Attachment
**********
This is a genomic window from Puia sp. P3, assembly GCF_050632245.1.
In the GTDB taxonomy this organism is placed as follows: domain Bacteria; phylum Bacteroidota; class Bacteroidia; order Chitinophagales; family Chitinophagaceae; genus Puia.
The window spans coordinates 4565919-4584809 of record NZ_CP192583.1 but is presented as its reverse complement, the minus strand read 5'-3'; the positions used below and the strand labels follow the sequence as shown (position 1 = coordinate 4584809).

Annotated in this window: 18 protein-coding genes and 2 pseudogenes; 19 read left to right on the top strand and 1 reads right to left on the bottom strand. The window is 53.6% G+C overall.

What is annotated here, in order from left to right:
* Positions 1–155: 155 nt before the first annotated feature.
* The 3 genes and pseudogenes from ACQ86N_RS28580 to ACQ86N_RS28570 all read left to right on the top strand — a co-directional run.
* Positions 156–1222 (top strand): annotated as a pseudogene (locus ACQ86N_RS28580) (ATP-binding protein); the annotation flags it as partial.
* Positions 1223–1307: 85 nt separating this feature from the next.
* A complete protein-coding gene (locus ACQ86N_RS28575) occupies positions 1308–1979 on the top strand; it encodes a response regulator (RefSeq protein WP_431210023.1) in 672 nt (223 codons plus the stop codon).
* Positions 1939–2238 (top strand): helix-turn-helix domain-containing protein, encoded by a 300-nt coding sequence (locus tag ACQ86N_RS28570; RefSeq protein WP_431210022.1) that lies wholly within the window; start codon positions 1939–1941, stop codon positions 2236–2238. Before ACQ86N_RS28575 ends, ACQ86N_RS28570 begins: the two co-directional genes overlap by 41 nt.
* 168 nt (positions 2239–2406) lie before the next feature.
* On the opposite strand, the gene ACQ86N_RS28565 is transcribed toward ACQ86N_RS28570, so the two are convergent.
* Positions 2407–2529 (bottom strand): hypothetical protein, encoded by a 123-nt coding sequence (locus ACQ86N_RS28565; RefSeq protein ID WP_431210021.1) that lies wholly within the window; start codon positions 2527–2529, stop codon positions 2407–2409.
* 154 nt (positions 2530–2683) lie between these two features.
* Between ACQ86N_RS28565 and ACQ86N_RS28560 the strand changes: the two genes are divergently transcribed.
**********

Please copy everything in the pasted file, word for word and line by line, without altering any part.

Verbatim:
This is a genomic window from Puia sp. P3, assembly GCF_050632245.1.
In the GTDB taxonomy this organism is placed as follows: domain Bacteria; phylum Bacteroidota; class Bacteroidia; order Chitinophagales; family Chitinophagaceae; genus Puia.
The window spans coordinates 4565919-4584809 of record NZ_CP192583.1 but is presented as its reverse complement, the minus strand read 5'-3'; the positions used below and the strand labels follow the sequence as shown (position 1 = coordinate 4584809).

Annotated in this window: 18 protein-coding genes and 2 pseudogenes; 19 read left to right on the top strand and 1 reads right to left on the bottom strand. The window is 53.6% G+C overall.

What is annotated here, in order from left to right:
* Positions 1–155: 155 nt before the first annotated feature.
* The 3 genes and pseudogenes from ACQ86N_RS28580 to ACQ86N_RS28570 all read left to right on the top strand — a co-directional run.
* Positions 156–1222 (top strand): annotated as a pseudogene (locus ACQ86N_RS28580) (ATP-binding protein); the annotation flags it as partial.
* Positions 1223–1307: 85 nt separating this feature from the next.
* A complete protein-coding gene (locus ACQ86N_RS28575) occupies positions 1308–1979 on the top strand; it encodes a response regulator (RefSeq protein WP_431210023.1) in 672 nt (223 codons plus the stop codon).
* Positions 1939–2238 (top strand): helix-turn-helix domain-containing protein, encoded by a 300-nt coding sequence (locus tag ACQ86N_RS28570; RefSeq protein WP_431210022.1) that lies wholly within the window; start codon positions 1939–1941, stop codon positions 2236–2238. Before ACQ86N_RS28575 ends, ACQ86N_RS28570 begins: the two co-directional genes overlap by 41 nt.
* 168 nt (positions 2239–2406) lie before the next feature.
* On the opposite strand, the gene ACQ86N_RS28565 is transcribed toward ACQ86N_RS28570, so the two are convergent.
* Positions 2407–2529 (bottom strand): hypothetical protein, encoded by a 123-nt coding sequence (locus ACQ86N_RS28565; RefSeq protein ID WP_431210021.1) that lies wholly within the window; start codon positions 2527–2529, stop codon positions 2407–2409.
* 154 nt (positions 2530–2683) lie between these two features.
* Between ACQ86N_RS28565 and ACQ86N_RS28560 the strand changes: the two genes are divergently transcribed.